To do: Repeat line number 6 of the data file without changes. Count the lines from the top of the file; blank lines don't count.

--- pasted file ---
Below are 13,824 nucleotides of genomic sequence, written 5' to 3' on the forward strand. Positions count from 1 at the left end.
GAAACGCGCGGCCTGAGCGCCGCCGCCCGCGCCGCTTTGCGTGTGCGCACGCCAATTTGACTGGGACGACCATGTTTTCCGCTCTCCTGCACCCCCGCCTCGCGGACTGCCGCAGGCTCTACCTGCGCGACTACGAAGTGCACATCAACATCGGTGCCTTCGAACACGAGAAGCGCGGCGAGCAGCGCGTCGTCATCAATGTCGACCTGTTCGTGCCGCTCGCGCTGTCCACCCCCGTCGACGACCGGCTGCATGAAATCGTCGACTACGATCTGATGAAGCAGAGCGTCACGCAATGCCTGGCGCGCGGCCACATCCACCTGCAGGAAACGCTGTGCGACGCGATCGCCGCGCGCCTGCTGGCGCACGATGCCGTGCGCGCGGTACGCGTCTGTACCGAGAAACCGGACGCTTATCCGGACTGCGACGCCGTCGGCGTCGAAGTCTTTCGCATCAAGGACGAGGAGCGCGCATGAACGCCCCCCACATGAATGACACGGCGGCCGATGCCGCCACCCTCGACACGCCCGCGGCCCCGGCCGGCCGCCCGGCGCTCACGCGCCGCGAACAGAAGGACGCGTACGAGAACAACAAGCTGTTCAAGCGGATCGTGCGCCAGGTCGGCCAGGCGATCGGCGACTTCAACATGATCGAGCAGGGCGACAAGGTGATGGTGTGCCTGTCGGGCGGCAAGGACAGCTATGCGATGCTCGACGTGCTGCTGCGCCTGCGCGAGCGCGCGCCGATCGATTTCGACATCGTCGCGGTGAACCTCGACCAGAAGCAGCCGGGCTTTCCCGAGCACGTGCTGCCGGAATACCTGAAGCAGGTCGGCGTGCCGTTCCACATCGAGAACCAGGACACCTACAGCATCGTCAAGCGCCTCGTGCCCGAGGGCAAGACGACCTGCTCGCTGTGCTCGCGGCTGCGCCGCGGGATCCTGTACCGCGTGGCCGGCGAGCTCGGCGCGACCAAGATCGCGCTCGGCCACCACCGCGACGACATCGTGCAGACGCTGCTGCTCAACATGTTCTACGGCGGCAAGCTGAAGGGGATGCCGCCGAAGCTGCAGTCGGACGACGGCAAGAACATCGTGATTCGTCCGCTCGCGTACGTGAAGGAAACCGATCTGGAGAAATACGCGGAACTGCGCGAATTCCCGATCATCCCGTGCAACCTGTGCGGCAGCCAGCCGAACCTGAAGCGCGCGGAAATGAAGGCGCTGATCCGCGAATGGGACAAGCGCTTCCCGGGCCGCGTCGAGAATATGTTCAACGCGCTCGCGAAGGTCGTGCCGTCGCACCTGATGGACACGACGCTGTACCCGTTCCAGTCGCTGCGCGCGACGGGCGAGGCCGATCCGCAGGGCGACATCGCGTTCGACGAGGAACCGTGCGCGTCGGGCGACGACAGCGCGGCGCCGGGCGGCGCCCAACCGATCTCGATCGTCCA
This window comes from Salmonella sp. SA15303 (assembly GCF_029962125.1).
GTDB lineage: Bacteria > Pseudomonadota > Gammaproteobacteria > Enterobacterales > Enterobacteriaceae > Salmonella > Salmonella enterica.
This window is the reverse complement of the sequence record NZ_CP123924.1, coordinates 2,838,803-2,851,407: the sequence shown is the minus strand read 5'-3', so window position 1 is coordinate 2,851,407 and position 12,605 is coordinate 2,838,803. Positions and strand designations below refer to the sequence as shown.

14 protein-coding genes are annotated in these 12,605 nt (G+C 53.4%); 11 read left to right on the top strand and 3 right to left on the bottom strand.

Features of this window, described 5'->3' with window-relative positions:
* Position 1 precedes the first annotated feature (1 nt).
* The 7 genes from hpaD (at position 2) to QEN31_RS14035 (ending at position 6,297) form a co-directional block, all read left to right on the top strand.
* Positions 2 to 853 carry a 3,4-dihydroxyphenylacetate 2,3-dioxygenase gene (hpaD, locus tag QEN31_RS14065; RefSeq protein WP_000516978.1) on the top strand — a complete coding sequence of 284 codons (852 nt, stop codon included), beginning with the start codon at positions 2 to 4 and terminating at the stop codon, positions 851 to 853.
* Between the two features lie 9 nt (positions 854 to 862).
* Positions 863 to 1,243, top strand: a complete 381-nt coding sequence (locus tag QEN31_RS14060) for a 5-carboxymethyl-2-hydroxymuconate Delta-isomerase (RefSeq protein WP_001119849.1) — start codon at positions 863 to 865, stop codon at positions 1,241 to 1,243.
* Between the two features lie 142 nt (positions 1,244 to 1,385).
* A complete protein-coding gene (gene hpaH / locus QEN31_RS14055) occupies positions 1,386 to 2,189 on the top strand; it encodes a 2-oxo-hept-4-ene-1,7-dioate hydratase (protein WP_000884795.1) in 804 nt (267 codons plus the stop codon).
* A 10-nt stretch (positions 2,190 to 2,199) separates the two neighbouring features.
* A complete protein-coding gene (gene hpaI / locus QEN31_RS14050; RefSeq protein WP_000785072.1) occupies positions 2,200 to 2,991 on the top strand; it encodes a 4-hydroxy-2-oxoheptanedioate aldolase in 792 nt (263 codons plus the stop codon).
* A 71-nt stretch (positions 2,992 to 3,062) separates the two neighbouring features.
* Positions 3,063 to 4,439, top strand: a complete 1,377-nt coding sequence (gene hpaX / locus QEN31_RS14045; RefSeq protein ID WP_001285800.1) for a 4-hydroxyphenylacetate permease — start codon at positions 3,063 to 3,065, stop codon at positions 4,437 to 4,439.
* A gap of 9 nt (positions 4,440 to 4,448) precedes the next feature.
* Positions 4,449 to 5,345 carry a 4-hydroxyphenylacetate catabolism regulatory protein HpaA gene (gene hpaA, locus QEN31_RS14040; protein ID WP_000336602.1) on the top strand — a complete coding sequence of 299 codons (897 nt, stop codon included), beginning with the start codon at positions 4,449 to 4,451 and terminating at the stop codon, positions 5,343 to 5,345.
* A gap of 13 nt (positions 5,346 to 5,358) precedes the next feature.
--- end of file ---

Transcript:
14 protein-coding genes are annotated in these 12,605 nt (G+C 53.4%); 11 read left to right on the top strand and 3 right to left on the bottom strand.